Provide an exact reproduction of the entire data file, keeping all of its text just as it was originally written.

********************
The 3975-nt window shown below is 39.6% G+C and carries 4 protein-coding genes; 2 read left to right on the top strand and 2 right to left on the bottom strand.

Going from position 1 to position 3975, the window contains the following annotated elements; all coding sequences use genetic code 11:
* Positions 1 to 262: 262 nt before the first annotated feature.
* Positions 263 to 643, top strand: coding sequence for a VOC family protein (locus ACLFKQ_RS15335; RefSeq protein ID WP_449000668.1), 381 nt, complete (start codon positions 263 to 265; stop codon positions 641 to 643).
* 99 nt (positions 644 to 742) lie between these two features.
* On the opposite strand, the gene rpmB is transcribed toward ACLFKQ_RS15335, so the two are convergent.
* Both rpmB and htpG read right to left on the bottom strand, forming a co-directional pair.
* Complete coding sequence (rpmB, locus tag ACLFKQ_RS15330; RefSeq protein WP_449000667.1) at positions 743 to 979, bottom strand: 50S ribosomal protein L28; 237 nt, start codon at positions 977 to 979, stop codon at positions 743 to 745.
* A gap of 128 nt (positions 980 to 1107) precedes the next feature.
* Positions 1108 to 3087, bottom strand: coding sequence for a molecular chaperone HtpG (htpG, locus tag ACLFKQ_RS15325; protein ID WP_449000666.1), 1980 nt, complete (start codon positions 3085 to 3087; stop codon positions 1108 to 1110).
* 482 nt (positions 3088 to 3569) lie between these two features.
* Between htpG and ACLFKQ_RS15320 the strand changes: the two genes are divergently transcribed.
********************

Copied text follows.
The 3975-nt window shown below is 39.6% G+C and carries 4 protein-coding genes; 2 read left to right on the top strand and 2 right to left on the bottom strand.

Going from position 1 to position 3975, the window contains the following annotated elements; all coding sequences use genetic code 11:
* Positions 1 to 262: 262 nt before the first annotated feature.
* Positions 263 to 643, top strand: coding sequence for a VOC family protein (locus ACLFKQ_RS15335; RefSeq protein ID WP_449000668.1), 381 nt, complete (start codon positions 263 to 265; stop codon positions 641 to 643).
* 99 nt (positions 644 to 742) lie between these two features.
* On the opposite strand, the gene rpmB is transcribed toward ACLFKQ_RS15335, so the two are convergent.
* Both rpmB and htpG read right to left on the bottom strand, forming a co-directional pair.
* Complete coding sequence (rpmB, locus tag ACLFKQ_RS15330; RefSeq protein WP_449000667.1) at positions 743 to 979, bottom strand: 50S ribosomal protein L28; 237 nt, start codon at positions 977 to 979, stop codon at positions 743 to 745.
* A gap of 128 nt (positions 980 to 1107) precedes the next feature.
* Positions 1108 to 3087, bottom strand: coding sequence for a molecular chaperone HtpG (htpG, locus tag ACLFKQ_RS15325; protein ID WP_449000666.1), 1980 nt, complete (start codon positions 3085 to 3087; stop codon positions 1108 to 1110).
* 482 nt (positions 3088 to 3569) lie between these two features.
* Between htpG and ACLFKQ_RS15320 the strand changes: the two genes are divergently transcribed.